Reply To: Help need with the situation I’m in.


I also know full well that i could be run over by a bus while crossing the street in a designated cross-walk, but society holds that bus driver responsible none the less… Her alleged inability to become pregnant was clearly conveyed to the op. I doubt he ever signed any legal documents, or made any verbal agreement to become a father. A failure to deny consent does not imply enthusiastic consent. Society does not allow rape so long as the victim fails to deny consent (i.e situations where drugs or alcohol are involved), it is rape when consent is not provided. To set a different standard for anything else is inconsistent and illogical.

She isn’t expected to raise a child. She has various options during pregnancy and after the child is born. Hypothetically, a woman can employ 10+ different forms of birth control within her own body (none of which are a male condom/controlled by the man). She can take a morning after/plan b pill. She can choose to have an abortion performed. She can have the child and give it up for adoption. She can even abandon the child at a designated safe location in specific countries and/or states, facing no legal consequences for doing so. Men have a few options, wear a condom (not a guarantee), get a vasectomy (permanent, and not always 100% effective), or don’t have sex (though if you are raped by a woman and she becomes pregnant, you are still legally responsible to pay child support, even if you are under the legal age of consent when the rape occurs).

With all of this evidence before us, I would say it’s impossible to look at this situation logically and conclude that this is a fair and balanced system. I can only imagine the message that young men are receiving when they see older men saying that their consent to be a father doesn’t matter, only that they consent to having sex. It’s all too convenient to forget what it was like to be young and horny, as though not having sex is a realistic expectation. If not having sex is a realistic expectation, then why all the controversy surrounding access to legal abortion? Surely people can just choose to not have sex so that we can do away with medically unnecessary abortions? It all works perfectly if we pretend that young humans are rational and responsible enough to just abstain from having sex… Is it any wonder so many young men are being driven toward toxic movements like incel and mgtow, when there is hardly a reasonable alternative voice available to guide them, to show them that some women are still worth it, that becoming a father is still worth it?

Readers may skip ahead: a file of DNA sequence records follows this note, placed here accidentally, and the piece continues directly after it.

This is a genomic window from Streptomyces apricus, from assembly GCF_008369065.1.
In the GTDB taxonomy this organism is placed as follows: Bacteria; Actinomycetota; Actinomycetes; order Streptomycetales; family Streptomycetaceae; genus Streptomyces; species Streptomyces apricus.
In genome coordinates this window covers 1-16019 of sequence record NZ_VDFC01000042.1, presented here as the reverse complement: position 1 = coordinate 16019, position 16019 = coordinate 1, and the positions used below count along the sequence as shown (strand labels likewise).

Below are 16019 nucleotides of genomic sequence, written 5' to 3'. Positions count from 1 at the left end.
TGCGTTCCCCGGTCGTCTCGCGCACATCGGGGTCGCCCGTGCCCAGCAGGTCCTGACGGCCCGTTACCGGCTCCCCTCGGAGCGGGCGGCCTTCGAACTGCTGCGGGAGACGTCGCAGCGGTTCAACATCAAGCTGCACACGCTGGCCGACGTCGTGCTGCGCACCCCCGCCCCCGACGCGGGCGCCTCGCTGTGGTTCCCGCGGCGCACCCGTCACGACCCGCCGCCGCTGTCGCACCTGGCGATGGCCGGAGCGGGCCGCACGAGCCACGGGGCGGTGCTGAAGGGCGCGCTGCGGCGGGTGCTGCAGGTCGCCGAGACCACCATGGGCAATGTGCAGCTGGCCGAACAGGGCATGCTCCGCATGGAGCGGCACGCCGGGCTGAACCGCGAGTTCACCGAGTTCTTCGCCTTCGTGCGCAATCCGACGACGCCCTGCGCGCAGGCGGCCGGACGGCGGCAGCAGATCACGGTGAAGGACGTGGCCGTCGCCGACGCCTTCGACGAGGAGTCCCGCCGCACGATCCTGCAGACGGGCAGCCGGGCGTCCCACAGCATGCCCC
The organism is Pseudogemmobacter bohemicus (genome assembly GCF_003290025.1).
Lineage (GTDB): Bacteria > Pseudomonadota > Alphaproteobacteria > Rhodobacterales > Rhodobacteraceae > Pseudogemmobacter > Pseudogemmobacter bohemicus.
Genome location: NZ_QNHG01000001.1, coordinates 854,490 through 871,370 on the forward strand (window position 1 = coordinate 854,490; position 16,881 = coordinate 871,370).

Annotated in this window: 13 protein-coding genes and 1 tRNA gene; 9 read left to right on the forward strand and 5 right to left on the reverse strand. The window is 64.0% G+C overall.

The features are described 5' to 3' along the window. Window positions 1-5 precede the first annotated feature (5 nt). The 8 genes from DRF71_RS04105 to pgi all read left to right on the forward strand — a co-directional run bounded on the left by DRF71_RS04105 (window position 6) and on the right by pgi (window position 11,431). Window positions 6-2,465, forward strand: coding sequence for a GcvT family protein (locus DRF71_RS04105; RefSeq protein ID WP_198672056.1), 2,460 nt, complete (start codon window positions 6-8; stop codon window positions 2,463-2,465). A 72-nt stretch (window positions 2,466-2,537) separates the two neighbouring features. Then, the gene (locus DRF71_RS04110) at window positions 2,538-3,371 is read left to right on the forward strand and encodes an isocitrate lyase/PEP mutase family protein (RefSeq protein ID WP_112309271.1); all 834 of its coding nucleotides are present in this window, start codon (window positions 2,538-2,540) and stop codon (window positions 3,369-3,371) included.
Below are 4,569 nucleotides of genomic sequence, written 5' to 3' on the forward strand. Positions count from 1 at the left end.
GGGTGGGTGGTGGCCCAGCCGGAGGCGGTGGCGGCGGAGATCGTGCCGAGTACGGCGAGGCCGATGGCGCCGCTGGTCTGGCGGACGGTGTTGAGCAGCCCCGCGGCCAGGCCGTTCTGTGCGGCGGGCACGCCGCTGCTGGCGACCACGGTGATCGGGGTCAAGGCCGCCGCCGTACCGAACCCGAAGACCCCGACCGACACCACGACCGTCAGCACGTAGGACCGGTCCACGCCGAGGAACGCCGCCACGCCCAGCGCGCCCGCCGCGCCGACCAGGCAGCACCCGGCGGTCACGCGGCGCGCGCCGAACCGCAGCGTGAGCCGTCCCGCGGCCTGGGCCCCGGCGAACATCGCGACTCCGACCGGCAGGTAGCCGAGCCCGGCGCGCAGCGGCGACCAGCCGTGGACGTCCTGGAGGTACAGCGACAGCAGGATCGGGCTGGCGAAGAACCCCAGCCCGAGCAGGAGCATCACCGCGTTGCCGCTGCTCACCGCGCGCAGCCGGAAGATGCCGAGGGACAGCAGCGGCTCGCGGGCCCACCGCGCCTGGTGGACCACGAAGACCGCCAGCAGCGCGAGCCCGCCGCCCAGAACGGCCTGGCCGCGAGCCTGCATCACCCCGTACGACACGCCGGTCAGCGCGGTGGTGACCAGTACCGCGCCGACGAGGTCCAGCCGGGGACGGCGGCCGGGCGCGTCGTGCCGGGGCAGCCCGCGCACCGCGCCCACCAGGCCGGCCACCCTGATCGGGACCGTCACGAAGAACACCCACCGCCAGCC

He never agreed to be, and is not legally obliged to be a father. He is legally obliged to pay child support, and short of fleeing the country there is little he can do to change this reality. Whether this financial responsibility is fair or not can certainly be argued (preferably with facts/evidence and a rational perspective), but he is obligated none-the-less.

Ignore the shaming and emotionally driven arguments OP. Ask yourself if you ever gave this woman any reason to believe that you wanted to become a father, and did she ever give you any reason to believe that she was capable of becoming pregnant? If the answer is no, then you have only one choice to make, stay and become a reluctant father, or fly to freedom and a new start, perhaps somewhere tropical ;)